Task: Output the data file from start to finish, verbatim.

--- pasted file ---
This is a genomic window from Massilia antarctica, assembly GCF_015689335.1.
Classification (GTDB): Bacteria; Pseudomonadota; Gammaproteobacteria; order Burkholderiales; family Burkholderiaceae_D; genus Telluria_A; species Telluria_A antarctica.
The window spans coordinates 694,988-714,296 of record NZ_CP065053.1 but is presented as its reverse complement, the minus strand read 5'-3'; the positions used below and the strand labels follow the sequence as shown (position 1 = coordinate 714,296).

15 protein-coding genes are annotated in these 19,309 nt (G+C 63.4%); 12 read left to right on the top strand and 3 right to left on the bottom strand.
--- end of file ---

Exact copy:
This is a genomic window from Massilia antarctica, assembly GCF_015689335.1.
Classification (GTDB): Bacteria; Pseudomonadota; Gammaproteobacteria; order Burkholderiales; family Burkholderiaceae_D; genus Telluria_A; species Telluria_A antarctica.
The window spans coordinates 694,988-714,296 of record NZ_CP065053.1 but is presented as its reverse complement, the minus strand read 5'-3'; the positions used below and the strand labels follow the sequence as shown (position 1 = coordinate 714,296).

15 protein-coding genes are annotated in these 19,309 nt (G+C 63.4%); 12 read left to right on the top strand and 3 right to left on the bottom strand.